Barefoot walking on green grass

How to build your “foot core”

Everyone knows that a strong core is vital for health in many ways. I haven’t even had to explain what I mean by “core” in that sentence because you immediately know that I am referring to the muscles in your abdomen that provide stability. Yet stability is not just about these abdominal muscles and one obvious contributor to your stability is your foot. As has been pointed out in a new paper, building your “foot core” with barefoot walking and subtle exercises can help conditions including shin splints and plantar fasciitis.

According to the researcher, putting a big sole of a shoe under the foot dampens the information that is fed back to the brain.

In the new paper the researcher points out that there is a feedback cycle between the larger muscles of the foot and leg, the smaller muscles of the foot, and the brain. When the feedback loop is broken it can lead to overuse injuries that afflict both the weekend warrior and the professional athlete.

According to the researcher, putting a big sole of a shoe under the foot dampens the information that is fed back to the brain. Since muscles are the primary absorbers of force for the body any diminishment of the nuanced information they provide causes larger muscles to overcompensate and over-exert sometimes beyond the body’s capacity to repair. This can lead to injuries like shin splints, plantar fasciitis, stress fractures, bursitis, and tendonitis.

So, how do you remedy the problems caused to your foot core by wearing shoes? You go barefoot, of course. In addition to this the researcher recommends doing exercises like moving the ball of your foot back towards your heel without curling your toes.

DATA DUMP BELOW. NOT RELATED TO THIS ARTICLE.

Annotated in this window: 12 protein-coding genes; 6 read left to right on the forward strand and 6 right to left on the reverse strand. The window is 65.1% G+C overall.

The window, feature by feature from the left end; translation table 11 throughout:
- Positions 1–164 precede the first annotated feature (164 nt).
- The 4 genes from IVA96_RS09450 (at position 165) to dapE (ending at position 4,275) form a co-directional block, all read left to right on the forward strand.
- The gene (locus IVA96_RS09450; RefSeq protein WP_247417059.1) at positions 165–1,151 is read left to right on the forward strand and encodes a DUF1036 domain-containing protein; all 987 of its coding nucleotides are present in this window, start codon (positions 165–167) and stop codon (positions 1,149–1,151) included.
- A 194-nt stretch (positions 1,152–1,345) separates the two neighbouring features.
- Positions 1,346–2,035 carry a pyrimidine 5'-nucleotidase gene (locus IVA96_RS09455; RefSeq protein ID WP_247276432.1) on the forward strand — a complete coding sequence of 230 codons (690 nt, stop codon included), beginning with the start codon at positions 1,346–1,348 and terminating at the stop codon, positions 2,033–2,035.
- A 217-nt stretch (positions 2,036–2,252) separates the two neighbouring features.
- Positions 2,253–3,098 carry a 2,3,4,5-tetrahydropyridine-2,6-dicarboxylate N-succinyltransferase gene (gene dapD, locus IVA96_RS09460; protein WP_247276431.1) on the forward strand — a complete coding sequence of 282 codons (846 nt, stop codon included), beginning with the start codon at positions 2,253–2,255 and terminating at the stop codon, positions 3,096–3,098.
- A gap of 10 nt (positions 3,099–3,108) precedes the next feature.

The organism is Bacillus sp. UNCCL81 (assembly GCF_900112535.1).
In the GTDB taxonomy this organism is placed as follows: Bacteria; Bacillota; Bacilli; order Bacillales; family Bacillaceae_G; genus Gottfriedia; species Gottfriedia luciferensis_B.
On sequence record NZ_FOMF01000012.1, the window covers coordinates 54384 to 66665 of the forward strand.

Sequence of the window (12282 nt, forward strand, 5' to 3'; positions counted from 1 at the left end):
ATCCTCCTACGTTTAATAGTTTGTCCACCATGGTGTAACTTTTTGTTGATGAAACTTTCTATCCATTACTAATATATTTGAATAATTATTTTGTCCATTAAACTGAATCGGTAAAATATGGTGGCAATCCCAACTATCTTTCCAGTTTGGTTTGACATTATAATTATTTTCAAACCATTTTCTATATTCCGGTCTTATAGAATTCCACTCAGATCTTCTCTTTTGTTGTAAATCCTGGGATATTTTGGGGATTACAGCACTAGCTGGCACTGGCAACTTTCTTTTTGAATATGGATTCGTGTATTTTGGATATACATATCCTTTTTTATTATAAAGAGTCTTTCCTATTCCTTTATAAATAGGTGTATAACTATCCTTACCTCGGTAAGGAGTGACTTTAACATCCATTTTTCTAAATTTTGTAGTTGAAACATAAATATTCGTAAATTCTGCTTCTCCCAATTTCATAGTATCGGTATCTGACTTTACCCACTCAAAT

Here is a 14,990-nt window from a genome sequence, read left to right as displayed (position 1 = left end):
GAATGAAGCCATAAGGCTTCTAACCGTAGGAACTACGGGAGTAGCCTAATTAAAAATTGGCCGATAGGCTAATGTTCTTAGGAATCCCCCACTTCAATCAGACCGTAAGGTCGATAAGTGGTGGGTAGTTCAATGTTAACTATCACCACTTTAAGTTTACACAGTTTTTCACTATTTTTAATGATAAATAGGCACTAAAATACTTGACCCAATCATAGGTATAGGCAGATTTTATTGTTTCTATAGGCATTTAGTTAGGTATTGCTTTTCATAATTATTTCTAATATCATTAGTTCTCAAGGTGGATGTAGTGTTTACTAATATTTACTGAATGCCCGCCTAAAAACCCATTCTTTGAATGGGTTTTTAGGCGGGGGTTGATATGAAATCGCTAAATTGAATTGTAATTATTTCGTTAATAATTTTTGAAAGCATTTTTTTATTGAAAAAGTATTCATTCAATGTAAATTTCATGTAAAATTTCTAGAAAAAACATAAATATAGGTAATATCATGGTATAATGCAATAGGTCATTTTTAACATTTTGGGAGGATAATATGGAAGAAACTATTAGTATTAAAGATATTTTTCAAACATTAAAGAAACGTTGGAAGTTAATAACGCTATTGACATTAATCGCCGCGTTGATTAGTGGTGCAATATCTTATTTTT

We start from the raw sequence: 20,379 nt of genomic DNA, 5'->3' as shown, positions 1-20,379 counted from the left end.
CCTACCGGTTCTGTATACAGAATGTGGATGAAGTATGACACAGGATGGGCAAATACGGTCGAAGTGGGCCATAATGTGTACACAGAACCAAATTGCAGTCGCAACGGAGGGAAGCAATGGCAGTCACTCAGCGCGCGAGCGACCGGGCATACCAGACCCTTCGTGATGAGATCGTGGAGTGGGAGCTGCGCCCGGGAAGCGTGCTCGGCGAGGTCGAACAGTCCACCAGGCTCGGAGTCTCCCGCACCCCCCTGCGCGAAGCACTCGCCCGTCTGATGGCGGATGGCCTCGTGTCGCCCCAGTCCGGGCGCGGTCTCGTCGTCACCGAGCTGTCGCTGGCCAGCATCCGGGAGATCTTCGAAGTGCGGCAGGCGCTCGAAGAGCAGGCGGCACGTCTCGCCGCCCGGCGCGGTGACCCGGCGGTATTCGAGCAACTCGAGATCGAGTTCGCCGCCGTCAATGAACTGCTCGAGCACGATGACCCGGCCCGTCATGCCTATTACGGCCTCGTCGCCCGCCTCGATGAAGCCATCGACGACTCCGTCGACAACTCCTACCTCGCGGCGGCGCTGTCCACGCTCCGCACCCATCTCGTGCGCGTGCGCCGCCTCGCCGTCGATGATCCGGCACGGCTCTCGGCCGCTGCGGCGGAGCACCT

The added bonus of going barefoot for a while of course is that you get to connect with the earth and feel the grass beneath your feet, provided you aren’t going barefoot on a gravel path. So take of your shoes and let your feet feel their power; you’ve got nothing to lose except your brand name shoes and some sore shins.

Terry Robson

Terry Robson

Terry Robson is the Editor-in-Chief of WellBeing and the Editor of EatWell.

You May Also Like

Wellbeing & Eatwell Cover Image 1001x667 2024 02 21t111252.796

Low carb & luscious

Health Literate Sponsored Article

Understanding Health Literacy & Its Impact on Australia’s Wellbeing

Wellbeing & Eatwell Cover Image 1001x667 2024 02 14t134802.702

Kale chips to beat emotional cravings

Wellbeing Eatwell Cover Image 1001x667 2023 08 22t170637.564

Revamp your health and wellbeing with a new daily ritual